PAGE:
In honour of International Women’s Day 2019, JFK members are highlighting the contributions of a number of Indigenous women.
Up Where We Belong
Buffy Sainte-Marie was born in 1941 on the Piapot Reserve in Saskatchewan’s Qu’Appelle River Valley. She was raised by an adoptive family in Wakefield, Massachusetts, but stayed connected with her Cree community in Saskatchewan.
I discovered Buffy in 1996 through the release of her Album “Up Where We Belong”, although the songs on that album had been released before. From then on, I was hooked on Buffy.
Her album led me to asking critical questions about the gaps in Indigenous’ peoples and women’s rights. Those reflections were inspired by songs like Bury my Heart at Wounded Knee and Universal Solider.
Bury my Heart at Wounded Knee exposed me to what had been previously-unknown history: a brutal episode of violence by the US government against Indigenous Americans, occurring in 1890 on the Lakota Pine Ridge Indian Reservation in South Dakota. Her song, although released in 1992, speaks to the greed that forces Indigenous peoples from their land, and it resonates today:
Indian legislation on the desk of a do-right Congressman
Now, he don’t know much about the issue
so he picks up the phone and he asks advice from the
Senator out in Indian country
A darling of the energy companies who are
ripping off what’s left of the reservations. Huh.
I learned a safety rule
I don’t know who to thank
Don’t stand between the reservation and the
They send in federal tanks
It isn’t nice but it’s reality
Bury my heart at Wounded Knee
Deep in the Earth
Cover me with pretty lies
bury my heart at Wounded Knee. Huh.
Universal Soldier was originally released in 1964 during the Vietnam war. And the song became the anthem of the anti-war movement, although it was banned on U.S. radio. The song is now in the Canadian Songwriting Hall of Fame. Buffy is quoted as saying the song is about the personal responsibility of us all in war: “…we can’t blame just the soldier for the war, or just the career military officer, or just the politician. We have to blame ourselves too since we are living in an era where we actually elect our politicians.”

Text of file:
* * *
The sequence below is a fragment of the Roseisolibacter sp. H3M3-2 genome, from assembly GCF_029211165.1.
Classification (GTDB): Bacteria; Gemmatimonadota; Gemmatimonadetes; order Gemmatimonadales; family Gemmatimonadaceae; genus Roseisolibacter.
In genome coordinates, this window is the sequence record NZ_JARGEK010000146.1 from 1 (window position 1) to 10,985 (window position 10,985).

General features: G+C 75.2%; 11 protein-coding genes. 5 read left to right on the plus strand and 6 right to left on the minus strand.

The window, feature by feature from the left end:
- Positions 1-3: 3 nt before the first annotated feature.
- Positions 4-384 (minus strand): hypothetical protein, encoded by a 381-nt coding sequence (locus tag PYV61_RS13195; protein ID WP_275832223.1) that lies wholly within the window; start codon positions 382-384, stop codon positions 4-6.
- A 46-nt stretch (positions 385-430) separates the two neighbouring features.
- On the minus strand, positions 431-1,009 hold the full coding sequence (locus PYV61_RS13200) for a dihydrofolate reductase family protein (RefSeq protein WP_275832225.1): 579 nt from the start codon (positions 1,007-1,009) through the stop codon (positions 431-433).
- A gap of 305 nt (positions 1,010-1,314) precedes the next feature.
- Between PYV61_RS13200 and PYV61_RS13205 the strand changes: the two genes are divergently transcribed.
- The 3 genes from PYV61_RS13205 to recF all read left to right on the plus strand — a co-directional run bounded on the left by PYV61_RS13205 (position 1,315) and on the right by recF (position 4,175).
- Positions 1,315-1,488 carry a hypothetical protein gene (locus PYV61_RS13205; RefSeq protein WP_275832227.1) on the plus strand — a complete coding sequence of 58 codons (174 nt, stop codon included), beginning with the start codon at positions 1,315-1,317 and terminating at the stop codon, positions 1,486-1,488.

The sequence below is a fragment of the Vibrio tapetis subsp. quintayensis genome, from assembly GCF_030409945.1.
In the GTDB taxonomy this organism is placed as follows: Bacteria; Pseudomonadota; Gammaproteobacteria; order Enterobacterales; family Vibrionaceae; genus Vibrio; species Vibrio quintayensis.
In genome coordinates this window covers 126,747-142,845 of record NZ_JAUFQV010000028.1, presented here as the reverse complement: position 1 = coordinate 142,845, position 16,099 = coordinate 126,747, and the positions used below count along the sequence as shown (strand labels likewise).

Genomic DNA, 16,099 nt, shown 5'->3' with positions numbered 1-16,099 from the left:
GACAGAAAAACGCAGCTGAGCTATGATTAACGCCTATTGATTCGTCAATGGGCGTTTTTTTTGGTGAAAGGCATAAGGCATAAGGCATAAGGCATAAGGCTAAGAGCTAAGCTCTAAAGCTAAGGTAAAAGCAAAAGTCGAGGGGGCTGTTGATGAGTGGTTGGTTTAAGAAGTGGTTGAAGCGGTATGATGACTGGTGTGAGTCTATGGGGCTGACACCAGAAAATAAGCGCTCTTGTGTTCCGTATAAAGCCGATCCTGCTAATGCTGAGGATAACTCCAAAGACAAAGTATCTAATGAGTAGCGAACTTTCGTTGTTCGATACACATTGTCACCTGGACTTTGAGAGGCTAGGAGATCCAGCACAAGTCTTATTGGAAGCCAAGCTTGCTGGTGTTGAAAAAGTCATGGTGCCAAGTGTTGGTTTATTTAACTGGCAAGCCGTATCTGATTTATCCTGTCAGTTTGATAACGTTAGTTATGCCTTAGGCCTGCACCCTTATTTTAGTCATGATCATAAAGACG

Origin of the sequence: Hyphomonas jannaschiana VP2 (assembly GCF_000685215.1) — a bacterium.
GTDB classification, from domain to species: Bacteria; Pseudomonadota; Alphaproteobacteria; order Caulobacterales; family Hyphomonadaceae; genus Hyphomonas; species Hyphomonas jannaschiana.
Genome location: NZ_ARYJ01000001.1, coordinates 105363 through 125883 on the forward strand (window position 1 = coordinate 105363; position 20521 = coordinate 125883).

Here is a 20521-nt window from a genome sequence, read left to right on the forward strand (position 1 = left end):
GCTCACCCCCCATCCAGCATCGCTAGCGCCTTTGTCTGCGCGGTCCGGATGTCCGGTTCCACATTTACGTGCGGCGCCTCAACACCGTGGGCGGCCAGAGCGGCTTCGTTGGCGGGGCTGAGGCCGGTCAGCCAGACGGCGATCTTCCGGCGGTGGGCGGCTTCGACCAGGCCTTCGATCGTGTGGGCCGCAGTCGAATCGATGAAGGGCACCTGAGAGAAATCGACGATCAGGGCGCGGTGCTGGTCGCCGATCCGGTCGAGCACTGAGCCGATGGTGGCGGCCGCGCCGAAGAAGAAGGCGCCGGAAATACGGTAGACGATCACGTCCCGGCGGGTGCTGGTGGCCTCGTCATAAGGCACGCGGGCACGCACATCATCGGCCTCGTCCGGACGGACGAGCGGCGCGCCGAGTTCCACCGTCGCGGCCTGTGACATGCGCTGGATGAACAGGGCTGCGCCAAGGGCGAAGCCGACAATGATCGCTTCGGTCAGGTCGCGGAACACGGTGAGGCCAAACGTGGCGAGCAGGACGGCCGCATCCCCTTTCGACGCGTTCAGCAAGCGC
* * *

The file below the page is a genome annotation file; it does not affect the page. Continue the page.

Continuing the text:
Buffy has spent most of her career educating and advocating through her music. For five years she took that project to the screen of Sesame Street, where she became the first woman to breastfeed on national TV in 1977. She has made, and with the recent release of her album Medicine Songs she continues to make, a tremendous contribution to the Indigenous’ rights and women’s movements. Notably, she was one of the first public figures to use the word “genocide” to refer to the treatment of Indigenous people by the State. That label appeared in her 1966 song, “My Country ’Tis of Thy People You’re Dying.” It took Canada five more decades to come to that recognition.
Buffy has been the recipient of numerous honorary doctorates, Junos and Grammys. She won an Academy Award for Best Original Song – Up Where We Belong – making her the first Indigenous person to win an Oscar. She is set to be inducted into the Canadian Songwriters Hall of Fame on April 1, 2019.
Buffy’s music had a huge impact on me. Her music has played a role in how I see the world, what inquiries I make about the world, and how I am inspired to contribute to the world. As we move toward gender equality – I take inspiration in her words from Up Where we Belong:
The road is long
There are mountains in our way
But we climb a step every day
Love, lift us up where we belong